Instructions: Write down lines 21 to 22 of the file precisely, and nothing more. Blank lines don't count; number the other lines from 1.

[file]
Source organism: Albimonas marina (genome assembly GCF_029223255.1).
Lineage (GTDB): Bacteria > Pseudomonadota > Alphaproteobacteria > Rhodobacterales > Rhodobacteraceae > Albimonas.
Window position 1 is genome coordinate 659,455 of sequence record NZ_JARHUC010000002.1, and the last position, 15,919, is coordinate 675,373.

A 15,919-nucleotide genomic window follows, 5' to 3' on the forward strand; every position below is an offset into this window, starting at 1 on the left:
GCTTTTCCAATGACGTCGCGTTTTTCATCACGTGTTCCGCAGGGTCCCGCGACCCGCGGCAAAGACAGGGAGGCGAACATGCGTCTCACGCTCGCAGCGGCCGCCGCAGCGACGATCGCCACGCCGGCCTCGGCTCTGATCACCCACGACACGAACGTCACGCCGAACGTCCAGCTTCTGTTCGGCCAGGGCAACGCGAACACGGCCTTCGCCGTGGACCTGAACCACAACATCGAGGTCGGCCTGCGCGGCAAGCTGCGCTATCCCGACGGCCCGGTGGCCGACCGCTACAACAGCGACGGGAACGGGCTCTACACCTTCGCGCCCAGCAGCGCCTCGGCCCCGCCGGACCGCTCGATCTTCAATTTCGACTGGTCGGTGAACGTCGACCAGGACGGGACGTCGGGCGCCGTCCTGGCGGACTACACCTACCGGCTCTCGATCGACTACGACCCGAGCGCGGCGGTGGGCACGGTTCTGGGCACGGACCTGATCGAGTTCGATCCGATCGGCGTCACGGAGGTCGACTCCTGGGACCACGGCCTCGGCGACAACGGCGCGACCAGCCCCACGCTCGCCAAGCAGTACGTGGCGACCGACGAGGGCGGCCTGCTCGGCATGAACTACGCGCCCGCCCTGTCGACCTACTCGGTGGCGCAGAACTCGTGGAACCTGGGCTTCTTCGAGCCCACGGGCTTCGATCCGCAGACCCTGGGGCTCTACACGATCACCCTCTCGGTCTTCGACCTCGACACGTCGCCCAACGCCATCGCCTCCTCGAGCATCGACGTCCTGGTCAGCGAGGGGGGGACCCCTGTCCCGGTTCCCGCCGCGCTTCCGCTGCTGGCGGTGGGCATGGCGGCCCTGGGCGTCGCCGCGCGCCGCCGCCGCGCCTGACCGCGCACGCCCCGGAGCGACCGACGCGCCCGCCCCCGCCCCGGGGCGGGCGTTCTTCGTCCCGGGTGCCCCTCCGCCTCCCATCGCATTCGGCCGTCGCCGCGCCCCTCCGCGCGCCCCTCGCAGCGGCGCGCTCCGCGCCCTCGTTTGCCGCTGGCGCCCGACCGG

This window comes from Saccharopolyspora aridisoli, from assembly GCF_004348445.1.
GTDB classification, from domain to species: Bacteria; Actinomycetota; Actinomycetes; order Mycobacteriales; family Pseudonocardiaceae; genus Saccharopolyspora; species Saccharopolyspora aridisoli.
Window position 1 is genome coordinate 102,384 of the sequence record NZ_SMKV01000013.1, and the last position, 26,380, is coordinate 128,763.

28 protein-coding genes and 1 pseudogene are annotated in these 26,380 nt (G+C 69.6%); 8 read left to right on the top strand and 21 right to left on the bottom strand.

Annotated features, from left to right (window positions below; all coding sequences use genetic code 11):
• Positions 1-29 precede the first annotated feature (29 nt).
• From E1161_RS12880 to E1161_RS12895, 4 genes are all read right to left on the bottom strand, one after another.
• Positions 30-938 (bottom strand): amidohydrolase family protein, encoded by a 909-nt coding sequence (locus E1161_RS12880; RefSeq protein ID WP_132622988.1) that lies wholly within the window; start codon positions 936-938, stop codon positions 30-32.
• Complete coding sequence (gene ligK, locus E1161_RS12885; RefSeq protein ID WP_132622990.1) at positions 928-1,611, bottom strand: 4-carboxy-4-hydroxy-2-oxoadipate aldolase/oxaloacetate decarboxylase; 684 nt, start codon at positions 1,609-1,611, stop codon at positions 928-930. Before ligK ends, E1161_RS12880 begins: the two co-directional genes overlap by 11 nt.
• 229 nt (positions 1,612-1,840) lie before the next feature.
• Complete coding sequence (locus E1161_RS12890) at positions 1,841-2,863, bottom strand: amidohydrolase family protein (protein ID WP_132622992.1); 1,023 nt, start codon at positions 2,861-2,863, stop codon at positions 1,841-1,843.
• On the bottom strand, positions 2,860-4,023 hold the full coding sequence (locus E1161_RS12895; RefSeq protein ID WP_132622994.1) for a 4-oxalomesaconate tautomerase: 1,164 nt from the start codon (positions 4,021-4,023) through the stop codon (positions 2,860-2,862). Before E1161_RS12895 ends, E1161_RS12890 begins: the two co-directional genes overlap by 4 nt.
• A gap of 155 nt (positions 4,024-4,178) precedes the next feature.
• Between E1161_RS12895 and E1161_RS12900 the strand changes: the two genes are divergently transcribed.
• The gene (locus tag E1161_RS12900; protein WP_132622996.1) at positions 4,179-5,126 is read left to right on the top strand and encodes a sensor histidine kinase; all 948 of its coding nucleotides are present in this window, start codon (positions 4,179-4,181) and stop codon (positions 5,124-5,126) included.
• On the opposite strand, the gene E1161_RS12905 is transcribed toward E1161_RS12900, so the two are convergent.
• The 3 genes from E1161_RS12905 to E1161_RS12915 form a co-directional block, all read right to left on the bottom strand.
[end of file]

• On the opposite strand, the gene E1161_RS12905 is transcribed toward E1161_RS12900, so the two are convergent.
• The 3 genes from E1161_RS12905 to E1161_RS12915 form a co-directional block, all read right to left on the bottom strand.